In case you forgot where Sussex was. Intensity distribution Channel Islands earthquake on February 17, 1927 (figure obviously modified from Ambraseys et al., 1985). Click to enlarge.

But why stick to possibilities, maybes, and mights, when we can actually do the math (or rather calculation) to figure out if Eeyore and his friends felt any of these earthquakes? Musson (2005) proposed an equation to calculate the intensity attenuation in the United Kingdom on the European Macroseismic Scale (Grünthal, 1998) for earthquakes recorded in the local magnitude. And today is our lucky day, because the earthquakes listed in the catalogs of the British Geological Survey are indeed listed in local magnitude*. Hooray!

Using the equation:

I = 3.31 + 1.28ML – 1.22lnR

where R is the hypocentral distance, we calculate the intensities at Cotchford Farm for the Ludlow earthquake and the two Channel earthquakes. We find that the Ludlow earthquake had an intensity of 2.8, the 1926 Channel Islands earthquake had an intensity of 3.6 and the 1927 earthquake had an intensity of 3.5. On the European Macroseismic Scale (Grünthal, 1998), intensities of 2 are considered ‘Scarcely felt – only at isolated instances of individuals at rest and in a specially receptive position indoors’, an intensity of 3 is ‘Weak – felt indoors by few; people at rest feel a swaying or light trembling’, and an intensity of 4 is ‘Largely observed – felt indoors by many, felt outdoors by very few’. As stuffed animals are usually inside and at rest (who really knows?) it is likely that Eeyore and his friends felt these earthquakes! This means that Eeyore is referring to these two Channel Islands earthquakes and perhaps also the Ludlow earthquake in The House at Pooh Corner.

So now, whenever you are reading Winnie-the-Pooh (either to yourself or to children) keep in mind that Winnie-the-Pooh, Eeyore, Piglet, Owl, Rabbit, Kanga, Roo, Tigger and of course Christopher Robin himself, might have felt these 1926 Ludlow and 1926, 1927 Channel Islands earthquakes while playing in the Hundred Acre Wood; making Eeyore justifiably relieved in 1928 that they haven’t had an earthquake lately.**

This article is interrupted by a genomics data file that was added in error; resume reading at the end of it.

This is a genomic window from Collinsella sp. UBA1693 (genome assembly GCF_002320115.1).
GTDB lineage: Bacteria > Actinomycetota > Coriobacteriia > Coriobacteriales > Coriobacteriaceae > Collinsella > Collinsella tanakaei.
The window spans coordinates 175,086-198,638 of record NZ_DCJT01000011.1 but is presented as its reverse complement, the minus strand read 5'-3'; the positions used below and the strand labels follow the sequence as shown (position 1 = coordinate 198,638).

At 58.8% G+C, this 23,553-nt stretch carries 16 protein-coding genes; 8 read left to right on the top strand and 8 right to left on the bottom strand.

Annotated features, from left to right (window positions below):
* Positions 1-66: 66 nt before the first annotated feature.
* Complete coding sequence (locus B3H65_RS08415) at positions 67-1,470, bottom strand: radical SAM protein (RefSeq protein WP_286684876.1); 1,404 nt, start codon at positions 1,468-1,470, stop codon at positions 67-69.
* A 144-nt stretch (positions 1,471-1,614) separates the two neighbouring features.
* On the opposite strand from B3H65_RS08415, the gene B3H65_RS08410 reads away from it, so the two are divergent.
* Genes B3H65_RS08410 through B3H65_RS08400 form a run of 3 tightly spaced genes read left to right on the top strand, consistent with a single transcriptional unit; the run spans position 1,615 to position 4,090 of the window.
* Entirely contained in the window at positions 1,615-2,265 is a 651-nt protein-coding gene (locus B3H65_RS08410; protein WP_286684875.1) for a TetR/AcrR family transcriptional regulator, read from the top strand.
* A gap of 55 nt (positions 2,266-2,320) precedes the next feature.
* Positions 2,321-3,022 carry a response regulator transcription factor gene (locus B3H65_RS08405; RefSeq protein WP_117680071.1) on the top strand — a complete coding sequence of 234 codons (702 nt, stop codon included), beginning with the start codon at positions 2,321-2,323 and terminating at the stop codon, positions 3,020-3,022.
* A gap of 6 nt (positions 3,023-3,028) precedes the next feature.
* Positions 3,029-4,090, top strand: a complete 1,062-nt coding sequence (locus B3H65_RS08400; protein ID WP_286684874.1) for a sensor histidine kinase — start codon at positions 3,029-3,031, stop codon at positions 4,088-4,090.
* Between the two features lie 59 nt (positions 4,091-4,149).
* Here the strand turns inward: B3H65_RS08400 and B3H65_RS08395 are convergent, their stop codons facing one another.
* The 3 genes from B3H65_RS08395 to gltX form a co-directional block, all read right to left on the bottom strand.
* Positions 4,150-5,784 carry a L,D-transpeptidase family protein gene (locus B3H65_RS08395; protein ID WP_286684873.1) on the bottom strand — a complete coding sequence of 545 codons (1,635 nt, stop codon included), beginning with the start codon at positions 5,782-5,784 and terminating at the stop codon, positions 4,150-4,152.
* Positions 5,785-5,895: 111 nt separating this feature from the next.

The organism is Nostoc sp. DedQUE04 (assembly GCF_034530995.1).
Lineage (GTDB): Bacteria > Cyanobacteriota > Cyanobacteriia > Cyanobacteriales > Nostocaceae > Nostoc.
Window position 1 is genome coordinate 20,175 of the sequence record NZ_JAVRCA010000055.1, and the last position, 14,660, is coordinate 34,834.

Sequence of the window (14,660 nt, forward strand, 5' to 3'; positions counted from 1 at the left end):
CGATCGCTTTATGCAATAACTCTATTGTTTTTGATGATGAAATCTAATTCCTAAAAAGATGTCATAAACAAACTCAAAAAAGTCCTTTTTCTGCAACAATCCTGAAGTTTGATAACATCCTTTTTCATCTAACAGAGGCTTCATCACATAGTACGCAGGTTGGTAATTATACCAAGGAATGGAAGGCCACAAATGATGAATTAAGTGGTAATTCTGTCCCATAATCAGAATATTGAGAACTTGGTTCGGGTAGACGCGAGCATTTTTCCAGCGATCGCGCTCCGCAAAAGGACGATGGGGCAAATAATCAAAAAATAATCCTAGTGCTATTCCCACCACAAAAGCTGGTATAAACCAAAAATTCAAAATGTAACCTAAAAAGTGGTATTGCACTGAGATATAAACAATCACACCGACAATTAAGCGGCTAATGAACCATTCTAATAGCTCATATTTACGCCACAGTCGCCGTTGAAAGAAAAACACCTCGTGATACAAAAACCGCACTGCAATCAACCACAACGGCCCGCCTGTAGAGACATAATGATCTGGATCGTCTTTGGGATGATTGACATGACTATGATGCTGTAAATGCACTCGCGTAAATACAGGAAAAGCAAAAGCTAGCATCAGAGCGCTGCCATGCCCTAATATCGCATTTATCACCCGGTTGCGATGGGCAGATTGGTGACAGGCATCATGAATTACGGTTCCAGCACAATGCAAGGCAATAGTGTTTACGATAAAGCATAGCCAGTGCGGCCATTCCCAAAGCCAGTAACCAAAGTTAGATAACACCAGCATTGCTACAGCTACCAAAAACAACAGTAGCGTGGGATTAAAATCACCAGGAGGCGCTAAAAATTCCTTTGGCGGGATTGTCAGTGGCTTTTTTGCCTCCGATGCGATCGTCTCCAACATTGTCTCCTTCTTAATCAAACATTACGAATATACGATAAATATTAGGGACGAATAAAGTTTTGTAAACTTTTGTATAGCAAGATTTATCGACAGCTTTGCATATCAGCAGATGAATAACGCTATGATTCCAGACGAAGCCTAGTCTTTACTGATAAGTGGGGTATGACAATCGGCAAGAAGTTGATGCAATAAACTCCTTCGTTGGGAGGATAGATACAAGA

* Don’t worry if you would ever like to do something similar as I do here with your earthquakes and they are not in local magnitude! Musson (2005) provides an equation to convert local magnitude and moment magnitude.
**Of course, you could argue about the long-term memory capacity of stuffed animals, but let’s not get into that now, shall we?


References:

Ambraseys, N. “Intensity‐attenuation and magnitude‐intensity relationships for northwest European earthquakes.” Earthquake engineering & structural dynamics 13.6 (1985): 733-778.
Grünthal, G. (ed.), 1998, “European Macroseismic Scale 1998”, Cahiers du Centre Europèen de Gèodynamique et de Seismologie,15, Conseil de l’Europe, Luxembourg.
Medvedev, Sergeĭ V., Wilhelm Sponheuer, and V. Karnik. “Seismic intensity scale version MSK 1964.” United nation educational, scientific and cultural organization, Paris (1965): 7.
Musson, R. M. W. “Intensity attenuation in the UK.” Journal of Seismology 9.1 (2005): 73-86.

A seismologist on vacation

A seismologist on vacation

Beginning of this month, I was travelling to Germany to visit family and friends. One week out of the office, without interpreting wiggles or creating synthetic seismograms. But I bet that most of you know that vacation from science does not really exist, especially if an awesome opportunity comes along…

What do seismologists do during their vacation?

I was visiting a friend in Göttingen. Maybe you have heard about this German city beforehand – of course in the context of seismology. You might think of Emil Wiechert and his seismographs, Karl Zoeppritz and his equations, Beno Gutenberg or lots of other seismologist, who all worked in Göttingen.